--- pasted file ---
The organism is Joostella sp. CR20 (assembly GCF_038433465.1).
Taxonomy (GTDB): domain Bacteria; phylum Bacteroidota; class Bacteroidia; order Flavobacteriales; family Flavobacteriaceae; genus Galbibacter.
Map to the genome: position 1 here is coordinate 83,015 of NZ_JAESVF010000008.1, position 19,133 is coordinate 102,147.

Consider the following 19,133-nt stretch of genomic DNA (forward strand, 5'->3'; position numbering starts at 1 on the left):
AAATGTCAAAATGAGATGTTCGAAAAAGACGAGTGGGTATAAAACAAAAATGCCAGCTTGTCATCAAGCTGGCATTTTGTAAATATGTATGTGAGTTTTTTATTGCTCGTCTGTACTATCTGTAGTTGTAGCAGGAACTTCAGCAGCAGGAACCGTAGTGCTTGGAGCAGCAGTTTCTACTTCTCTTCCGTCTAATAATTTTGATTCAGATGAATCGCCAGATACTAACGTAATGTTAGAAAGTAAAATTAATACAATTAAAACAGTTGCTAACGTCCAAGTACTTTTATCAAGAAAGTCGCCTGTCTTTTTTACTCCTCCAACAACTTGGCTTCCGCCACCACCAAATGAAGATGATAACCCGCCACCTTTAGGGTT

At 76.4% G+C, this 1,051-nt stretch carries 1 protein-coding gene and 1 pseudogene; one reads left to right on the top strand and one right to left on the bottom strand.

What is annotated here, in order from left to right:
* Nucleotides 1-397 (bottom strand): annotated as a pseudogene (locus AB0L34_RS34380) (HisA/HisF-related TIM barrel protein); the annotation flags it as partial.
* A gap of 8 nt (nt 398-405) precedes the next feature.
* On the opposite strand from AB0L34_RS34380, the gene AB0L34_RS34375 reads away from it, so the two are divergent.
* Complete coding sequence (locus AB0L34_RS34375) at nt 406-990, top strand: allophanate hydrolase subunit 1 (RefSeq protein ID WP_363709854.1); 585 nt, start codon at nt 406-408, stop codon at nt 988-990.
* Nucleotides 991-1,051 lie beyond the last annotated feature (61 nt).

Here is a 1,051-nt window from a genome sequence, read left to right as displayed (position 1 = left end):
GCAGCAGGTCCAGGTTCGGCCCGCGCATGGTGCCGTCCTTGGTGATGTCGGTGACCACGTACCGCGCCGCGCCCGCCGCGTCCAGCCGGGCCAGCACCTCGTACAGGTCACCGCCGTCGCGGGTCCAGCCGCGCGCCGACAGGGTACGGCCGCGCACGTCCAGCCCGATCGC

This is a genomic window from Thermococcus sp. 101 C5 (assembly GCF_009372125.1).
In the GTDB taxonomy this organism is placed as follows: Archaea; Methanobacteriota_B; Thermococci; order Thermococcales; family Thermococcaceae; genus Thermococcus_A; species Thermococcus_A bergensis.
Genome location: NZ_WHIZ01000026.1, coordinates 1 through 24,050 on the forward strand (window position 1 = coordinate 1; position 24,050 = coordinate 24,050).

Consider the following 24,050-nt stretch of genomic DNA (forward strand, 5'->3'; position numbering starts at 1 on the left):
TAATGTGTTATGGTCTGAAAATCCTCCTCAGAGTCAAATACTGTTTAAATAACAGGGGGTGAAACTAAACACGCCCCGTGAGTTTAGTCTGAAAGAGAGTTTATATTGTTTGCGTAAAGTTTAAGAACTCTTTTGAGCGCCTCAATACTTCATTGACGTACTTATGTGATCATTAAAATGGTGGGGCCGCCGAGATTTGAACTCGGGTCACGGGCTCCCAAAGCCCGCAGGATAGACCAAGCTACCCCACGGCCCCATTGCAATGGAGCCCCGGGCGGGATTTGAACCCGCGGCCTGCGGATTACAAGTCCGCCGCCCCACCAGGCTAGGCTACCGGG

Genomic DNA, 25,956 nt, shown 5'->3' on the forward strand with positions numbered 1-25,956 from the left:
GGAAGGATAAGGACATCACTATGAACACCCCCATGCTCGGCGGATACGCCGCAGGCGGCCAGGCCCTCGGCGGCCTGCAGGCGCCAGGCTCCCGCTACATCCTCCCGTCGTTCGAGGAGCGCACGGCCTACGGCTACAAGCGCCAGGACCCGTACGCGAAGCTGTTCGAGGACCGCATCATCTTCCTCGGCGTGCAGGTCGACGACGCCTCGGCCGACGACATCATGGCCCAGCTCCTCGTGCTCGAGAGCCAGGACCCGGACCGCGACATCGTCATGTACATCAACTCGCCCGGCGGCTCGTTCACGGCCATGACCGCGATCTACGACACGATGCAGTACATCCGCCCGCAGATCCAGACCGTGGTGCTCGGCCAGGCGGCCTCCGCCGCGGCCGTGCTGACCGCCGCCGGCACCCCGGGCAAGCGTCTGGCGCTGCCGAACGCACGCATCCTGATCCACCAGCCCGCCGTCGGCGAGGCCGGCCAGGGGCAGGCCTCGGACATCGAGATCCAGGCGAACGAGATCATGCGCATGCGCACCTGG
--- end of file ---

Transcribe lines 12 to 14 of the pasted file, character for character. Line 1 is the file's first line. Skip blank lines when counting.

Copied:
* Nucleotides 991-1,051 lie beyond the last annotated feature (61 nt).

Here is a 1,051-nt window from a genome sequence, read left to right as displayed (position 1 = left end):
GCAGCAGGTCCAGGTTCGGCCCGCGCATGGTGCCGTCCTTGGTGATGTCGGTGACCACGTACCGCGCCGCGCCCGCCGCGTCCAGCCGGGCCAGCACCTCGTACAGGTCACCGCCGTCGCGGGTCCAGCCGCGCGCCGACAGGGTACGGCCGCGCACGTCCAGCCCGATCGC